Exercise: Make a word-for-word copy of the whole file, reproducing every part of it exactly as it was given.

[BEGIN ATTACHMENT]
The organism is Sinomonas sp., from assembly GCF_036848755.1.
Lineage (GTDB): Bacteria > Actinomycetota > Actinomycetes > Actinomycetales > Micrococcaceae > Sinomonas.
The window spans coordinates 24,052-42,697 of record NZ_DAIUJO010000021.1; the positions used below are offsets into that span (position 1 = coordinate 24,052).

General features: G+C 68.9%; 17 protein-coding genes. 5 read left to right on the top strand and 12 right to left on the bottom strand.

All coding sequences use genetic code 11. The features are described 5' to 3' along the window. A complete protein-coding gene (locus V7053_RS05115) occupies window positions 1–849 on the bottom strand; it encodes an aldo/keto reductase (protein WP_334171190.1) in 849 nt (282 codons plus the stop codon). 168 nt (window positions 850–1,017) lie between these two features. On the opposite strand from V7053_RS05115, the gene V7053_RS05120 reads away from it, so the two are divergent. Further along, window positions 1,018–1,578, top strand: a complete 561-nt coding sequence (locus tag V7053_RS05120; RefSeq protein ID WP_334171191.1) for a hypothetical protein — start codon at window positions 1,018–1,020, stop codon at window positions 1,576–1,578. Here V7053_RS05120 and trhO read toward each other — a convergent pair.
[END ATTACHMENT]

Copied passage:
The organism is Sinomonas sp., from assembly GCF_036848755.1.
Lineage (GTDB): Bacteria > Actinomycetota > Actinomycetes > Actinomycetales > Micrococcaceae > Sinomonas.
The window spans coordinates 24,052-42,697 of record NZ_DAIUJO010000021.1; the positions used below are offsets into that span (position 1 = coordinate 24,052).

General features: G+C 68.9%; 17 protein-coding genes. 5 read left to right on the top strand and 12 right to left on the bottom strand.

All coding sequences use genetic code 11. The features are described 5' to 3' along the window. A complete protein-coding gene (locus V7053_RS05115) occupies window positions 1–849 on the bottom strand; it encodes an aldo/keto reductase (protein WP_334171190.1) in 849 nt (282 codons plus the stop codon). 168 nt (window positions 850–1,017) lie between these two features. On the opposite strand from V7053_RS05115, the gene V7053_RS05120 reads away from it, so the two are divergent. Further along, window positions 1,018–1,578, top strand: a complete 561-nt coding sequence (locus tag V7053_RS05120; RefSeq protein ID WP_334171191.1) for a hypothetical protein — start codon at window positions 1,018–1,020, stop codon at window positions 1,576–1,578. Here V7053_RS05120 and trhO read toward each other — a convergent pair.